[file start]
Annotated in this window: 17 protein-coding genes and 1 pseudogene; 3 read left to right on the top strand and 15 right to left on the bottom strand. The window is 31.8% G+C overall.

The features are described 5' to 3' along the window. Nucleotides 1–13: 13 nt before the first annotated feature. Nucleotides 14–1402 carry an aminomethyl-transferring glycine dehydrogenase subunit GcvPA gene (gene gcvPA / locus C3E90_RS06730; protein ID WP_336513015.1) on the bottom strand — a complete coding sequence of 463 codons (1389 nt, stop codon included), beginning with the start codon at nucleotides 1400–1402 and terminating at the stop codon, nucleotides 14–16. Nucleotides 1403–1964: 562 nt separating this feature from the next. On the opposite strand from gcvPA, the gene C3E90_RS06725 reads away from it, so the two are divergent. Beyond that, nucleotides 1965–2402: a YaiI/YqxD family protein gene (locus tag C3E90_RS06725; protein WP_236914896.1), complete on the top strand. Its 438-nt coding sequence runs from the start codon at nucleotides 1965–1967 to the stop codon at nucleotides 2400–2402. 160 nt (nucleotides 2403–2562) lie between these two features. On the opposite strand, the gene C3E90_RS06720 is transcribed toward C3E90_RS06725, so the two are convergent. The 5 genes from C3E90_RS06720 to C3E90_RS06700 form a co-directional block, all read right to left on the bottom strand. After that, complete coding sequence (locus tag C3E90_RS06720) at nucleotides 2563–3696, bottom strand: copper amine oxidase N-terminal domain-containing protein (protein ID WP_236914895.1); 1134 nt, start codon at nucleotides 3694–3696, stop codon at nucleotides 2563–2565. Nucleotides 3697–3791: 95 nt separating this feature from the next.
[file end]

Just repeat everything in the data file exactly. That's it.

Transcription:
Annotated in this window: 17 protein-coding genes and 1 pseudogene; 3 read left to right on the top strand and 15 right to left on the bottom strand. The window is 31.8% G+C overall.

The features are described 5' to 3' along the window. Nucleotides 1–13: 13 nt before the first annotated feature. Nucleotides 14–1402 carry an aminomethyl-transferring glycine dehydrogenase subunit GcvPA gene (gene gcvPA / locus C3E90_RS06730; protein ID WP_336513015.1) on the bottom strand — a complete coding sequence of 463 codons (1389 nt, stop codon included), beginning with the start codon at nucleotides 1400–1402 and terminating at the stop codon, nucleotides 14–16. Nucleotides 1403–1964: 562 nt separating this feature from the next. On the opposite strand from gcvPA, the gene C3E90_RS06725 reads away from it, so the two are divergent. Beyond that, nucleotides 1965–2402: a YaiI/YqxD family protein gene (locus tag C3E90_RS06725; protein WP_236914896.1), complete on the top strand. Its 438-nt coding sequence runs from the start codon at nucleotides 1965–1967 to the stop codon at nucleotides 2400–2402. 160 nt (nucleotides 2403–2562) lie between these two features. On the opposite strand, the gene C3E90_RS06720 is transcribed toward C3E90_RS06725, so the two are convergent. The 5 genes from C3E90_RS06720 to C3E90_RS06700 form a co-directional block, all read right to left on the bottom strand. After that, complete coding sequence (locus tag C3E90_RS06720) at nucleotides 2563–3696, bottom strand: copper amine oxidase N-terminal domain-containing protein (protein ID WP_236914895.1); 1134 nt, start codon at nucleotides 3694–3696, stop codon at nucleotides 2563–2565. Nucleotides 3697–3791: 95 nt separating this feature from the next.